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    • Mike

      PhotoBucket are no longer permitting 3rd party hosting   01/07/17

      As most of you are now painfully aware, Photobucket (PB) are stopping/have stopped allowing their members to link their accumulated years of photos into forums and the like, which they call 3rd party linking.  You can give them a non-refundable $399 a year to allow links, but I doubt that many will be rushing to take them up on that offer.  If you've previously paid them for the Pro account, it looks like you've got until your renewal to find another place to host your files, but you too will be subject to this ban unless you fork over a lot of cash.   PB seem to be making a concerted move to another type of customer, having been the butt of much displeasure over the years of a constantly worsening user interface, sloth and advertising pop-ups, with the result that they clearly don't give a hoot about the free members anymore.  If you don't have web space included in your internet package, you need to start looking for another photo host, but choose carefully, as some may follow suit and ditch their "free" members at some point.  The lesson there is keep local backups on your hard drive of everything you upload, so you can walk away if the same thing happens.   There's a thread on the subject here, so please use that to curse them, look for solutions or generall grouse about their mental capacity.   Not a nice situation for the forum users that hosted all their photos there, and there will now be a host of useless threads that relied heavily on photos from PB, but as there's not much we can do other than petition for a more equitable solution, I suggest we make the best of what we have and move on.  One thing is for certain.  It won't win them any friends, but they may not care at this point.    Mike.
Scott Hemsley

RAF Bomb Colours

In 2002, I was inquiring about the bombs carried on Typhoon aircraft during 1944-45 and eventually got a reply from a chap who was a RAF Armourer in the Far East during the 50's.

He started out by stating the bombs were painted an overall 'dark bronze green' and ALL 'filled' bombs had a 1" red band painted around the nose along with other coloured bands denoting the type of explosive they were filled with:

Amatol ----- light green

RDX -------- blue

TNT --------- light green and black bands

Torpex ----- light blue

A/P bombs had white pands painted on either side of the red 'filled' band, while Semi-A/P had a single band painted immediately in front of the red 'filled' band.

He then went onto say that the bombs themselves usually had a far from pristine appearence and the painted bands were often crudely applied.

.... so what does the yellow band seen in so many WW2 builds, signify? Just curious.

Scott

Edited by Scott Hemsley

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In 2002, I was inquiring about the bombs carried on Typhoon aircraft during 1944-45 and eventually got a reply from a chap who was a RAF Armourer in the Far East during the 50's.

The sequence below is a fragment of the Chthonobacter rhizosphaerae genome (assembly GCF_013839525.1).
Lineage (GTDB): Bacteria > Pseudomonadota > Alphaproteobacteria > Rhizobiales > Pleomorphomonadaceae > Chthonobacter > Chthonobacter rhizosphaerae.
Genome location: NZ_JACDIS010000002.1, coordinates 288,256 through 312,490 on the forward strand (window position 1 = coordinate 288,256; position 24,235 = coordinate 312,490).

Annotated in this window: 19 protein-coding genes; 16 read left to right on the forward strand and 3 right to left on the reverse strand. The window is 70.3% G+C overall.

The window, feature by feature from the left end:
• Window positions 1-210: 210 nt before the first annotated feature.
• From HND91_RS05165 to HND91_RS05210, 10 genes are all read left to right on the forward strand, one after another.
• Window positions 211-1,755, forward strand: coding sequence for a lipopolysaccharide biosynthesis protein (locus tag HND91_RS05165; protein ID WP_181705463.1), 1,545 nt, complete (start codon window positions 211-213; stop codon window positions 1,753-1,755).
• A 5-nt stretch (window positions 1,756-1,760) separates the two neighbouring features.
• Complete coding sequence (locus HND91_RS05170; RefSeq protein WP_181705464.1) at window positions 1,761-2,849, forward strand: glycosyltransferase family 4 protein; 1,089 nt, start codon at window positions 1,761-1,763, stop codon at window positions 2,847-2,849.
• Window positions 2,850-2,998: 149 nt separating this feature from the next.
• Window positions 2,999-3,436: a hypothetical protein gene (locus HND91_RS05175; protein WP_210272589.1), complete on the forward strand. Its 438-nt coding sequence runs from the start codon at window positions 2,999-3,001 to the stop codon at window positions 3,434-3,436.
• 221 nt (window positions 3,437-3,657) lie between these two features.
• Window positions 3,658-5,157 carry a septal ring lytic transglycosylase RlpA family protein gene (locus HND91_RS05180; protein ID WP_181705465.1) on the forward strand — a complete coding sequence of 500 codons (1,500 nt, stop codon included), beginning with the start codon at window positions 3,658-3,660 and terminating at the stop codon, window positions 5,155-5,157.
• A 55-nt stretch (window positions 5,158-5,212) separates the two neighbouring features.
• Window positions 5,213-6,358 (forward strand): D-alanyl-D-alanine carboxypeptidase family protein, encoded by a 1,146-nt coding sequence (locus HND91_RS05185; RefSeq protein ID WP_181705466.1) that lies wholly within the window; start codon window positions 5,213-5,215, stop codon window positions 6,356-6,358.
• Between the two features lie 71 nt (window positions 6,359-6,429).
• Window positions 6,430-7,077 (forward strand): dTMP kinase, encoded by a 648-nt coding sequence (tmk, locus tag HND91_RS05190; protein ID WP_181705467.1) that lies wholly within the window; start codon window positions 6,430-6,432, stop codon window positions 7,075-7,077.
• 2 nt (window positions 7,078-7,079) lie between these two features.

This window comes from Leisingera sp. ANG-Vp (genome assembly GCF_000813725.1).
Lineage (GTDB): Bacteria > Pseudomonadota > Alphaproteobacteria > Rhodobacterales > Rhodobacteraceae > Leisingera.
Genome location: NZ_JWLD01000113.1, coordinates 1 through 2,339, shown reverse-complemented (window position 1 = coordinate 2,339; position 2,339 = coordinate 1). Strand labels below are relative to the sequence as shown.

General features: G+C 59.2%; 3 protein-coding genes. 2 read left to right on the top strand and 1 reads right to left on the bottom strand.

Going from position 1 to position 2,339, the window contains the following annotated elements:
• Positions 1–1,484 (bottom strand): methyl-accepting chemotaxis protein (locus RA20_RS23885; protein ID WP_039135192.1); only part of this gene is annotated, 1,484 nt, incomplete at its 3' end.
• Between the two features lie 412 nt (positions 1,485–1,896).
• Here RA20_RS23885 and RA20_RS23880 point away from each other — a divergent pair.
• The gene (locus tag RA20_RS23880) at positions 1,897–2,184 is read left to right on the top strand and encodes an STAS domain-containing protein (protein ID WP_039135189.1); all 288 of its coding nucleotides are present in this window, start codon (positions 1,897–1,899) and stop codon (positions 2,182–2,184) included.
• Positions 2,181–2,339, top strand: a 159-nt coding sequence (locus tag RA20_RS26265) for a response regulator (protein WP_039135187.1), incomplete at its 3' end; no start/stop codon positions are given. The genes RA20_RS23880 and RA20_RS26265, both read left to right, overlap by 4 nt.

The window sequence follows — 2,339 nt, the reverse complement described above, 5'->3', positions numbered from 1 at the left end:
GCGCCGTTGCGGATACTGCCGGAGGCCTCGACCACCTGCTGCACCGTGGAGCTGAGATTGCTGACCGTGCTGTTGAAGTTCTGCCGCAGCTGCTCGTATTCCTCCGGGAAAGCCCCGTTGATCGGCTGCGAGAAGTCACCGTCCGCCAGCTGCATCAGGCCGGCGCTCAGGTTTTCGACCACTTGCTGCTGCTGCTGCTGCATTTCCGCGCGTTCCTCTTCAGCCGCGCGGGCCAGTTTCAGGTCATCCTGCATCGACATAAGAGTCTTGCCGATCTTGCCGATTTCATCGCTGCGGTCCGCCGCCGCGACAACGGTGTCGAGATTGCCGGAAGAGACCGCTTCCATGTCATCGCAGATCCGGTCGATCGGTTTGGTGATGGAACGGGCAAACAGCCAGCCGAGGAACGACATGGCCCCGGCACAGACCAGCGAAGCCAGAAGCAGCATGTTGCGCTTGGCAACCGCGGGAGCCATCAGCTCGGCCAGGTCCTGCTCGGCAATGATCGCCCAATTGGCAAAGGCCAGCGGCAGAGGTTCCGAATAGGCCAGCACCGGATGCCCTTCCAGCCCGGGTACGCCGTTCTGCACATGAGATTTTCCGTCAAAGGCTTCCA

He started out by stating the bombs were painted an overall 'dark bronze green' and ALL 'filled' bombs had a 1" red band painted around the nose along with other coloured bands denoting the type of explosive they were filled with:

Amatol ----- light green

RDX -------- blue

TNT --------- light green and black bands

Torpex ----- light blue

A/P bombs had white pands painted on either side of the red 'filled' band, while Semi-A/P had a single band painted immediately in front of the red 'filled' band.

He then went onto say that the bombs themselves usually had a far from pristine appearence and the painted bands were often crudely applied.

.... so what does the yellow band seen in so many WW2 builds, signify? Just curious.

Scott

Probably just a misinterpretation of the light green band.

For more info on British ordnance you can download for free a PDF of the US Navy's NAVORD OP 1665 from here:

http://www.lexpev.nl/downloads/britishexpl...rdnance1946.pdf

Flavio

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(Unless you were referring to US H.E. bombs, which were marked with one or two (depending on charge type) 1-inch yellow bands on nose and tail)

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This might help, notes taken from my father-in-law's WW2 armourer's note book.

All live bombs Dark Green; Fillings; Amatol, Bararol & T.N.T. 1 inch Light Grey band.

H.E. = 1/2 inch bright Red band at nose.

S.A.P. = 1/2 inch White band above Red band

A.P. = 1/2 inch White band each side of Red band.

All live bombs and rockets carry a 1/2 inch Light Green band below any of the above combination, it does NOT replace them

Practice bombs overall White with 1/2 inch Green band.

Lettering on Live bombs is White or Light Grey, and Black on practice bombs.

Depth Charges and torpedos Black or Dark Blue.

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In 2002, I was inquiring about the bombs carried on Typhoon aircraft during 1944-45 and eventually got a reply from a chap who was a RAF Armourer in the Far East during the 50's.

He started out by stating the bombs were painted an overall 'dark bronze green' and ALL 'filled' bombs had a 1" red band painted around the nose along with other coloured bands denoting the type of explosive they were filled with: